CleanAir Solutions Blog
Many people believe that, just by stepping inside and closing the door, the air they are breathing automatically becomes more clean and pure. In truth, the exact opposite is much more likely to be the case.
Some people suffer for many years with health symptoms that are being triggered by the air in their own home, but they don't realize it. In this post, learn about the most common types of indoor air contaminants and the kinds of health symptoms they can cause.
This helpful graphic shows where in the home each contaminant is most likely to gather.
Types of Indoor Air Contaminants and Their Health Symptoms
The following list can help you match any health symptoms you may be experiencing with possible indoor air contaminants that may be circulating in your home.
Mildew and mold
Mildew and mold are perhaps the most highly publicized air contaminants that affect homes and workplaces today. "Mildew" is actually another word for a certain type of mold. Bathrooms, laundry rooms and other areas where there is higher humidity are ripe breeding grounds for mold and mildew.
Symptoms: Skin redness and rash, itching and watering of the eyes, wheezing and sneezing, headache and breathing issues are all common signs of exposure.
The most common sign of too much carbon dioxide in the air is a feeling that you are breathing "stale air." Carbon dioxide builds up when ventilation systems aren't working well enough to cleanse and refresh the air supply.
Symptoms: Signs that the air has too much carbon dioxide in it include an elevated heart rate, a more rapid breathing, persistent headache, vision and hearing difficulties, dizziness, and weariness.
Carbon monoxide is a deadly gas that can be leaked from household appliances, vehicles, and outdoor grills and propane tanks.
Symptoms: Symptoms of poisoning by exposure to carbon monoxide include feelings of weakness, nausea, vomiting, headache, dizziness, blurry vision, mental confusion, and even a loss of consciousness.
Dust not only builds up when air circulates through your home, but dust mites that live in your mattresses, blankets and pillows can cause their own unpleasant allergic reactions.
Symptoms: Postnasal drip is a surefire sign that dust has gotten into your airways, as is a feeling of pressure/pain in the face and sinuses. Coughing and congestion, a nose that is very itchy at the tip, sneezing, itchy eyes, and swollen bags under your eyes are other telltale signs.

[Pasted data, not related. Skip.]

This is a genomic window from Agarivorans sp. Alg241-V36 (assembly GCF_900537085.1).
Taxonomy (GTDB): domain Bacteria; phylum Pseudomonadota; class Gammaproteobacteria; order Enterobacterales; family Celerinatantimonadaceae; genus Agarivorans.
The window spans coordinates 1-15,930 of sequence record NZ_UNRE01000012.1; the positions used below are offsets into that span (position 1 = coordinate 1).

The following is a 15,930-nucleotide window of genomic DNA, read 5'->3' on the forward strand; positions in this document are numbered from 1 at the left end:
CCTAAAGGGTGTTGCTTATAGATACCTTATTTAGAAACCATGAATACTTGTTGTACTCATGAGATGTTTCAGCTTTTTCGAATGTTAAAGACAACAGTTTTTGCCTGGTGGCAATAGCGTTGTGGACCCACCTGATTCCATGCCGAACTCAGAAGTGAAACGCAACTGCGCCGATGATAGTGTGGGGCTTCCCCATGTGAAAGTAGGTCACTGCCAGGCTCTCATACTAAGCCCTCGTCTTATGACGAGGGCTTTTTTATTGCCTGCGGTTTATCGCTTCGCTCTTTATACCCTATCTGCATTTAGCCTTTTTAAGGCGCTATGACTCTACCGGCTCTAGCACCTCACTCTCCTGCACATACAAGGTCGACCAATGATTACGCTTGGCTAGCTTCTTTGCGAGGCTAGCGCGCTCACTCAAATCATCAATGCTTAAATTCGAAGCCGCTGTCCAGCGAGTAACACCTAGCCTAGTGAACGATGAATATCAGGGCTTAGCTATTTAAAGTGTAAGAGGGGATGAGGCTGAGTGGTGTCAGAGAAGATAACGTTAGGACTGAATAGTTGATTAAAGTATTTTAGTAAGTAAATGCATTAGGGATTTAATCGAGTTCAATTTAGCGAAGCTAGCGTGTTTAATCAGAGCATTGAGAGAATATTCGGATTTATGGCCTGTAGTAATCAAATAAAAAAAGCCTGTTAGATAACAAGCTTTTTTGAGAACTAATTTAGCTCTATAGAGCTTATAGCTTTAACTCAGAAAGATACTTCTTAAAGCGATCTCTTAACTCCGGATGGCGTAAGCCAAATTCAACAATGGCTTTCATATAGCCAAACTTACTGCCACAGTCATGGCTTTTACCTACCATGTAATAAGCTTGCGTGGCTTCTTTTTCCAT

Even if you use the mildest natural cleaners, there will likely still be some fumes emitted. The harsher chemicals such as bleach can have a very strong odor indeed, and some household products are so strong they are actually dangerous for children and pets.
Symptoms: One of the most common symptoms of exposure to chemical fumes is called "chemical pneumonia." Symptoms can be produced in varying degrees, including sore throat, inflammation of lung tissue, burning/watery eyes and throat, breathing troubles, persistent cough, headache or dizziness, trouble concentrating, fever, and body aches.
Pesticides and herbicides
Even if you don't use pesticides or herbicides on your own lawn or garden, there is no guarantee that the products your neighbors use won't make their way into your indoor air supply.
Symptoms: Symptoms of a reaction to pesticides or herbicides can be varied, but tend to manifest either on the skin, or in the respiratory system. Wheezing, asthma developing or worsening, hives or skin itching, rashes, sneezing, sore throat, and other symptoms can all indicate exposure.
Bacteria and viruses
The most common virus is the common cold, and of course you are likely already familiar with flu season. As well, bacteria can cause infections on any area of the body. Contact with other people or animals, or contact with infected surfaces can bring these contaminants into your home.
Symptoms: Symptoms of both bacterial and viral infections can be quite similar. Wheezing and sneezing, vomiting and diarrhea, fever and chills, are some of the most common symptoms.
If you have indoor flowering or fruiting greenery, you may have pollen that is being produced inside your home and getting circulated through the HVAC system. But the most common way that pollen gets into your home is when doors are left open and the wind carries it in or when you track it in on your clothing or shoes. Pollen tends to be worse at certain times of year, such as in spring when everything starts blooming.
Symptoms: Symptoms of a pollen allergy include sneezing, congestion, a sore throat, watery or itching eyes, skin irritation, hives, fatigue, coughing, and even a stomach ache.
If you have a non-human family member or two living with you, then you are likely being exposed to pet dander. Different pets can produce different contaminants, including fur, proteins from skin/waste/saliva, dander, and mites.
Symptoms: Symptoms of a possible pet allergy include sneezing, watery or itchy eyes, runny nose and sniffling, skin itching.
How an Indoor Air Quality Test Can Help
Indoor air quality is a critical part of maintaining health and vitality. Scheduling periodic indoor air quality testing can help identify contaminants before the health side effects seriously impact your family's health and wellbeing.
The first step is to identify the contaminants that may be present in your indoor air circulation. The next step is to create lasting solutions so you can return to breathing clean, safe air once again. Contact Clean Air Solutions for a free quote.